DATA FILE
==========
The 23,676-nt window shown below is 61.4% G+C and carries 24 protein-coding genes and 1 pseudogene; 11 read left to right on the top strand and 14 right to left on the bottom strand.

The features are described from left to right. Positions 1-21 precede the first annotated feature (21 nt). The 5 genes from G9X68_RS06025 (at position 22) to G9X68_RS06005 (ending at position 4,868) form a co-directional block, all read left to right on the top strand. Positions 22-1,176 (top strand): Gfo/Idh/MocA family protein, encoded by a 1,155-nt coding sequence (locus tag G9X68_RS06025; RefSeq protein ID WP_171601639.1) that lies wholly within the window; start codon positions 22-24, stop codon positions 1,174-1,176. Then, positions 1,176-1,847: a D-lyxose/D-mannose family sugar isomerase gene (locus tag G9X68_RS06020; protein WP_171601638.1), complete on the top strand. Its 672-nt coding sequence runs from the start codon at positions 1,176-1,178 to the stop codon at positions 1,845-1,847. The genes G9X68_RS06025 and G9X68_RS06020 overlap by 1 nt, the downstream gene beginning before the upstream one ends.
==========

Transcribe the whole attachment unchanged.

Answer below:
The 23,676-nt window shown below is 61.4% G+C and carries 24 protein-coding genes and 1 pseudogene; 11 read left to right on the top strand and 14 right to left on the bottom strand.

The features are described from left to right. Positions 1-21 precede the first annotated feature (21 nt). The 5 genes from G9X68_RS06025 (at position 22) to G9X68_RS06005 (ending at position 4,868) form a co-directional block, all read left to right on the top strand. Positions 22-1,176 (top strand): Gfo/Idh/MocA family protein, encoded by a 1,155-nt coding sequence (locus tag G9X68_RS06025; RefSeq protein ID WP_171601639.1) that lies wholly within the window; start codon positions 22-24, stop codon positions 1,174-1,176. Then, positions 1,176-1,847: a D-lyxose/D-mannose family sugar isomerase gene (locus tag G9X68_RS06020; protein WP_171601638.1), complete on the top strand. Its 672-nt coding sequence runs from the start codon at positions 1,176-1,178 to the stop codon at positions 1,845-1,847. The genes G9X68_RS06025 and G9X68_RS06020 overlap by 1 nt, the downstream gene beginning before the upstream one ends.